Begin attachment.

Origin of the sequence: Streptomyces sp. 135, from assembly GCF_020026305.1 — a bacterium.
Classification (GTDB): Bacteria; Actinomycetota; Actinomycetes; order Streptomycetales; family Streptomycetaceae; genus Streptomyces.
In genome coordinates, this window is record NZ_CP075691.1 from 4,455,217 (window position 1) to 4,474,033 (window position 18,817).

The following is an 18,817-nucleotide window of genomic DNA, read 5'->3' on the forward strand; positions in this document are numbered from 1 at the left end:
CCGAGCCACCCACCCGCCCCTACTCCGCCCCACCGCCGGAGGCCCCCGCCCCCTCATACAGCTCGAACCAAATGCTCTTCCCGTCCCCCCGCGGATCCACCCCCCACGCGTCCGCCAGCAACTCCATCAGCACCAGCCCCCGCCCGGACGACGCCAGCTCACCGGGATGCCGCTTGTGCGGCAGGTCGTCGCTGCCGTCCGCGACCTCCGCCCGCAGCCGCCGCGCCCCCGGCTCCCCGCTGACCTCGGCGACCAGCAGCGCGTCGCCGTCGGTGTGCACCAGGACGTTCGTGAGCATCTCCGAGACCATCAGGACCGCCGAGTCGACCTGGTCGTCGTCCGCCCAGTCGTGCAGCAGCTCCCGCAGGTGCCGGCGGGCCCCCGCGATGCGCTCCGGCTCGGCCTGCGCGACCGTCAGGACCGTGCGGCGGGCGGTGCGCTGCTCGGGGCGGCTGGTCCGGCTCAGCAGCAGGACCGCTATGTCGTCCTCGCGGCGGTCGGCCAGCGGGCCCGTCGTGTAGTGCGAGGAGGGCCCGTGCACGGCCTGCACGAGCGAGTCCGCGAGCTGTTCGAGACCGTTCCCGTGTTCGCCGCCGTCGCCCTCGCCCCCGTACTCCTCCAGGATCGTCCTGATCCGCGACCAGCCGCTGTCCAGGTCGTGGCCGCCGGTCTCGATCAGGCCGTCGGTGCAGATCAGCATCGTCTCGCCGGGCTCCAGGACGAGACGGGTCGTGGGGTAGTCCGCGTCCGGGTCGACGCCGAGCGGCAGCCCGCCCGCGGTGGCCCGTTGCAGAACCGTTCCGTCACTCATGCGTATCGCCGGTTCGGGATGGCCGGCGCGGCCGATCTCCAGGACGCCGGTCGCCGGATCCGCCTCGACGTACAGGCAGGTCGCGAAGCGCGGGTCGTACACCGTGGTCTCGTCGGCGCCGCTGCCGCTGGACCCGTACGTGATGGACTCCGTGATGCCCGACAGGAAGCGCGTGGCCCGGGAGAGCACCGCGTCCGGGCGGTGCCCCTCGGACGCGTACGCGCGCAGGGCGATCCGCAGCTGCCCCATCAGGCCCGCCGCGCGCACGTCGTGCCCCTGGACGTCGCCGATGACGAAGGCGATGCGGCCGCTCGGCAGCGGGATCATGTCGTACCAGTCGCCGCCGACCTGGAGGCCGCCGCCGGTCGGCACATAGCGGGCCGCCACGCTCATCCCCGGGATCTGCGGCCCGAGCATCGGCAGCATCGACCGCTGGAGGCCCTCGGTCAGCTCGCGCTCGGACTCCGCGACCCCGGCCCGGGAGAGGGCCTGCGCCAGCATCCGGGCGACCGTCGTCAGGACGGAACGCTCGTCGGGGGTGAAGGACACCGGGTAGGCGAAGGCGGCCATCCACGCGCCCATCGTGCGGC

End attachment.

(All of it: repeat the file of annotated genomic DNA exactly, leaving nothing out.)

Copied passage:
Origin of the sequence: Streptomyces sp. 135, from assembly GCF_020026305.1 — a bacterium.
Classification (GTDB): Bacteria; Actinomycetota; Actinomycetes; order Streptomycetales; family Streptomycetaceae; genus Streptomyces.
In genome coordinates, this window is record NZ_CP075691.1 from 4,455,217 (window position 1) to 4,474,033 (window position 18,817).

The following is an 18,817-nucleotide window of genomic DNA, read 5'->3' on the forward strand; positions in this document are numbered from 1 at the left end:
CCGAGCCACCCACCCGCCCCTACTCCGCCCCACCGCCGGAGGCCCCCGCCCCCTCATACAGCTCGAACCAAATGCTCTTCCCGTCCCCCCGCGGATCCACCCCCCACGCGTCCGCCAGCAACTCCATCAGCACCAGCCCCCGCCCGGACGACGCCAGCTCACCGGGATGCCGCTTGTGCGGCAGGTCGTCGCTGCCGTCCGCGACCTCCGCCCGCAGCCGCCGCGCCCCCGGCTCCCCGCTGACCTCGGCGACCAGCAGCGCGTCGCCGTCGGTGTGCACCAGGACGTTCGTGAGCATCTCCGAGACCATCAGGACCGCCGAGTCGACCTGGTCGTCGTCCGCCCAGTCGTGCAGCAGCTCCCGCAGGTGCCGGCGGGCCCCCGCGATGCGCTCCGGCTCGGCCTGCGCGACCGTCAGGACCGTGCGGCGGGCGGTGCGCTGCTCGGGGCGGCTGGTCCGGCTCAGCAGCAGGACCGCTATGTCGTCCTCGCGGCGGTCGGCCAGCGGGCCCGTCGTGTAGTGCGAGGAGGGCCCGTGCACGGCCTGCACGAGCGAGTCCGCGAGCTGTTCGAGACCGTTCCCGTGTTCGCCGCCGTCGCCCTCGCCCCCGTACTCCTCCAGGATCGTCCTGATCCGCGACCAGCCGCTGTCCAGGTCGTGGCCGCCGGTCTCGATCAGGCCGTCGGTGCAGATCAGCATCGTCTCGCCGGGCTCCAGGACGAGACGGGTCGTGGGGTAGTCCGCGTCCGGGTCGACGCCGAGCGGCAGCCCGCCCGCGGTGGCCCGTTGCAGAACCGTTCCGTCACTCATGCGTATCGCCGGTTCGGGATGGCCGGCGCGGCCGATCTCCAGGACGCCGGTCGCCGGATCCGCCTCGACGTACAGGCAGGTCGCGAAGCGCGGGTCGTACACCGTGGTCTCGTCGGCGCCGCTGCCGCTGGACCCGTACGTGATGGACTCCGTGATGCCCGACAGGAAGCGCGTGGCCCGGGAGAGCACCGCGTCCGGGCGGTGCCCCTCGGACGCGTACGCGCGCAGGGCGATCCGCAGCTGCCCCATCAGGCCCGCCGCGCGCACGTCGTGCCCCTGGACGTCGCCGATGACGAAGGCGATGCGGCCGCTCGGCAGCGGGATCATGTCGTACCAGTCGCCGCCGACCTGGAGGCCGCCGCCGGTCGGCACATAGCGGGCCGCCACGCTCATCCCCGGGATCTGCGGCCCGAGCATCGGCAGCATCGACCGCTGGAGGCCCTCGGTCAGCTCGCGCTCGGACTCCGCGACCCCGGCCCGGGAGAGGGCCTGCGCCAGCATCCGGGCGACCGTCGTCAGGACGGAACGCTCGTCGGGGGTGAAGGACACCGGGTAGGCGAAGGCGGCCATCCACGCGCCCATCGTGCGGC